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Wednesday, August 12, 2009
Gene Therapy One Year Later: Patients Healthy and Maintain Early Visual Improvement
Phase I clinical trial for genetic eye disease also shows visual benefit for daily activities.
Three young adults who received gene therapy for a blinding eye condition remained healthy and maintained previous visual gains one year later, according to an August online report in Human Gene Therapy. One patient also noticed a visual improvement that helped her perform daily tasks, which scientists describe in an Aug. 13 letter to the editor in the New England Journal of Medicine.
These findings have emerged from a phase I clinical trial supported by the National Eye Institute (NEI) at the National Institutes of Health, and conducted by researchers at the University of Pennsylvania, Philadelphia, and the University of Florida, Gainesville. This is the first study that reports the one-year safety and effectiveness of successful gene therapy for a form of Leber congenital amaurosis (LCA), a currently untreatable hereditary condition that causes severe vision loss and blindness in infants and children.
"These results are very significant because they represent one of the first steps toward the clinical use of gene therapy for an inherited form of blindness," said NEI director Paul A. Sieving, M.D., Ph.D. "I anticipate that it is only a matter of time before similar techniques will be applied to other genetic diseases affecting vision."
The three patients in the study — aged 22, 24 and 25 — have been legally blind since birth due to a specific form of LCA caused by mutations in the RPE65 gene. The protein made by this gene is a crucial component of the visual cycle. The RPE65 protein is necessary for the production of a retina-specific form of vitamin A that is required for the light-sensitive photoreceptor cells to function. Mutations in the RPE65 gene prevent this production, which halts the visual cycle and blocks vision.
The RPE65 disease offers an opportunity for treatment in that it leaves some photoreceptors intact. In this study, researchers pinpointed an area of intact photoreceptors in the retina of each patient. They injected healthy copies of the RPE65 gene under the retina in this area in an attempt to repair the visual cycle.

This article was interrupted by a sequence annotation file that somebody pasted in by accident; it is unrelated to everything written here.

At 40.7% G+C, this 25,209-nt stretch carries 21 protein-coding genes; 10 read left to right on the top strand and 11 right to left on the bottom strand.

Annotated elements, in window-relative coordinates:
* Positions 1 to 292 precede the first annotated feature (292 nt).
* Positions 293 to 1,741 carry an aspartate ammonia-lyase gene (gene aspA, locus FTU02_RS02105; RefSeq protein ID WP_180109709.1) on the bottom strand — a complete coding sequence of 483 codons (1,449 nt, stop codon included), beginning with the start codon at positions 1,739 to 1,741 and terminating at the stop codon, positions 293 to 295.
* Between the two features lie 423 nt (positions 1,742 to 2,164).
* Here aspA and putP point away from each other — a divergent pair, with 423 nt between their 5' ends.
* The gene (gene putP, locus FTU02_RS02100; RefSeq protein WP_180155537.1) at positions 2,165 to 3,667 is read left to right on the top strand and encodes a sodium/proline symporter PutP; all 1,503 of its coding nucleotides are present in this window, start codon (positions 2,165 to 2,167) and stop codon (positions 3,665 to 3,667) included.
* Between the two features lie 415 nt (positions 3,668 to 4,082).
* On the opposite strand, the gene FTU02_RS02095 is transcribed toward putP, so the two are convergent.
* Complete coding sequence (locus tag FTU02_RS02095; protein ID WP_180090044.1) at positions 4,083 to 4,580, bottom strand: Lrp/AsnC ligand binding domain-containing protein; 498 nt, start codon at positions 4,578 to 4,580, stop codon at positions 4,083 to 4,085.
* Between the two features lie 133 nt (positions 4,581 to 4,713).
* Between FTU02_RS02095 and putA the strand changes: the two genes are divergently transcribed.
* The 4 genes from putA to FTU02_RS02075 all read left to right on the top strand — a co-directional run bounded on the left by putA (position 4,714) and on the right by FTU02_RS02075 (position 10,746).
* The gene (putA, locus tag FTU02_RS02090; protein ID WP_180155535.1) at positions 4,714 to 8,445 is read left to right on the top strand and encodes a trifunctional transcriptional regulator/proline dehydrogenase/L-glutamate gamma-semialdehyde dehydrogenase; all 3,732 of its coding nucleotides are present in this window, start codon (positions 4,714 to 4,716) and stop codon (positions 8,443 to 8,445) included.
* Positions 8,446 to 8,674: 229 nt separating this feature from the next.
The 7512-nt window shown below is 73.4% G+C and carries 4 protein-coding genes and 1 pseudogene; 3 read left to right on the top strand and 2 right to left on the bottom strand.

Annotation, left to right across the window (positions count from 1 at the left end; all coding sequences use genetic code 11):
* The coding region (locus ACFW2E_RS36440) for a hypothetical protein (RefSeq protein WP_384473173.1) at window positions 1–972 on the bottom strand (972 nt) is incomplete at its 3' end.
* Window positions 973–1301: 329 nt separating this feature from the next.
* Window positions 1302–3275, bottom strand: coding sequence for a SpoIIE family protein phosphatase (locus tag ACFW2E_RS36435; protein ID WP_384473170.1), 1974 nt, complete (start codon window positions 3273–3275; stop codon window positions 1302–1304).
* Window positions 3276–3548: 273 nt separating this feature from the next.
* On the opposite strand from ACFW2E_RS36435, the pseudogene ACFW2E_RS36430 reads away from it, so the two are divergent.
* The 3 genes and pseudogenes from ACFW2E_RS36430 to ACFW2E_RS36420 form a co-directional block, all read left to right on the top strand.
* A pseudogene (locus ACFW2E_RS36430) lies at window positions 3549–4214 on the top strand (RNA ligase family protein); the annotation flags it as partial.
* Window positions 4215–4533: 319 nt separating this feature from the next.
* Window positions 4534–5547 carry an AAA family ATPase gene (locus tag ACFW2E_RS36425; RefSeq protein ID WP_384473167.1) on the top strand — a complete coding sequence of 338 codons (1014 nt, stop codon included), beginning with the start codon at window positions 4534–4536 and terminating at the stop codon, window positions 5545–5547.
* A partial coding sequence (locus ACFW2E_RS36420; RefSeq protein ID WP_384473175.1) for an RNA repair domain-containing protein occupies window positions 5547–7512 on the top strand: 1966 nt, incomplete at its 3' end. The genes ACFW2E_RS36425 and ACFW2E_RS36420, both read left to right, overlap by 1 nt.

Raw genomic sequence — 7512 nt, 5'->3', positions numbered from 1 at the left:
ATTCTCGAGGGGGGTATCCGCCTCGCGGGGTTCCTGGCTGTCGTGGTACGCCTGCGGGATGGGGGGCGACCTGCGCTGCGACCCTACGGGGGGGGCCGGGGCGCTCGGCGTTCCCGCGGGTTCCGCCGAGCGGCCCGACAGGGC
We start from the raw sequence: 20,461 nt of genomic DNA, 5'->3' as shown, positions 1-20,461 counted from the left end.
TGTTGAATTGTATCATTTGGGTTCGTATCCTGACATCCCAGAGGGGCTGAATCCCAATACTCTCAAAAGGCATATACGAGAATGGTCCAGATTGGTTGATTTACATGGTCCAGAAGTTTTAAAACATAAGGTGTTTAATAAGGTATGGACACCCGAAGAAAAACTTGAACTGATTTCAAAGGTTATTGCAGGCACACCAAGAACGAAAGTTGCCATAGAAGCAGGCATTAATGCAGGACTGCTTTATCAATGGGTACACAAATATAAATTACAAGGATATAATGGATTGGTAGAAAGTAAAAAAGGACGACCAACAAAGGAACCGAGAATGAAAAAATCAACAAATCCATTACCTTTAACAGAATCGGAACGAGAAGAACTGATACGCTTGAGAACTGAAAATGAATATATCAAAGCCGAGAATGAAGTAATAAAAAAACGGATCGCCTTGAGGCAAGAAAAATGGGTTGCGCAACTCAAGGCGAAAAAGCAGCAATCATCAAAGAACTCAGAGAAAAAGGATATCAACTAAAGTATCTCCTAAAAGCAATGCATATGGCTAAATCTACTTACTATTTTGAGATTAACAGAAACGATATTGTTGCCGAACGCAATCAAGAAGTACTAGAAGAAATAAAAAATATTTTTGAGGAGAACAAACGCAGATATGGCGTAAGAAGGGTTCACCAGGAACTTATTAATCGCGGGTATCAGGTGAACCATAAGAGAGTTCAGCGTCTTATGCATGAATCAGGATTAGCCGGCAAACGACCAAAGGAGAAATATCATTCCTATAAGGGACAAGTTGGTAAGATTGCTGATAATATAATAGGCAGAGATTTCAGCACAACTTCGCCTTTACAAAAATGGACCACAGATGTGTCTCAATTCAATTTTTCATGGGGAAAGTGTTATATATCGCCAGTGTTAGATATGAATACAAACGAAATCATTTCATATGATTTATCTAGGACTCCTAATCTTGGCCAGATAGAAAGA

One year after the procedure, the therapy had not provoked an immune response in the eye or in the body. Though the patients' visual acuity, or ability to read letters on an eye chart, remained unchanged, all three patients could detect very dim lights that they were unable to see prior to treatment. This visual benefit provides evidence that the newly introduced RPE65 gene is functional and is increasing the light sensitivity of the retina.
"These new reports extend our previous findings from three months after the procedure. At one year, we have now found that the RPE65 gene therapy appears to be safe and leads to a stable visual improvement in the patients studied. We are cautiously optimistic about these results and look forward to additional reports that address the key issues of safety and effectiveness," said Artur V. Cideciyan, Ph.D., research associate professor of ophthalmology at the University of Pennsylvania and lead author of the publications.
At 12 months, one patient also noticed that while riding in a car, she could read an illuminated clock on the dashboard for the first time in her life. When researchers performed additional visual testing, they found that this patient focused on images with a different part of the retina than they expected.
The fovea is the area of the retina where the sharpest central vision normally occurs. However, instead of focusing on images with the fovea, this patient had gradually begun to use the area of the retina that had been treated with gene therapy. The area had already become more light sensitive than her fovea at one month after treatment, but it took 12 months for her to read dim numerals — such as the illuminated clock — that she was previously unable to read.
"This interesting finding shows that over time, a person visually adapted to gene therapy in a meaningful way," said Samuel G. Jacobson, M.D., Ph.D., professor of ophthalmology at the University of Pennsylvania's Scheie Eye Institute and principal investigator of the clinical trial. "As we continue our studies, we will look more closely at whether these slow visual gains could be accelerated with visual training."
Researchers will continue to follow these patients over the next several years to monitor safety and to learn whether the visual benefits remain. This ongoing phase I trial also includes additional groups of LCA patients — children as well as adults — who are receiving different doses of the RPE65 gene therapy.
The National Eye Institute (NEI), part of the National Institutes of Health, leads the federal government's research on the visual system and eye diseases. NEI supports basic and clinical science programs that result in the development of sight-saving treatments. For more information, visit www.nei.nih.gov.
About the National Institutes of Health (NIH): NIH, the nation's medical research agency, includes 27 Institutes and Centers and is a component of the U.S. Department of Health and Human Services. NIH is the primary federal agency conducting and supporting basic, clinical, and translational medical research, and is investigating the causes, treatments, and cures for both common and rare diseases. For more information about NIH and its programs, visit www.nih.gov.
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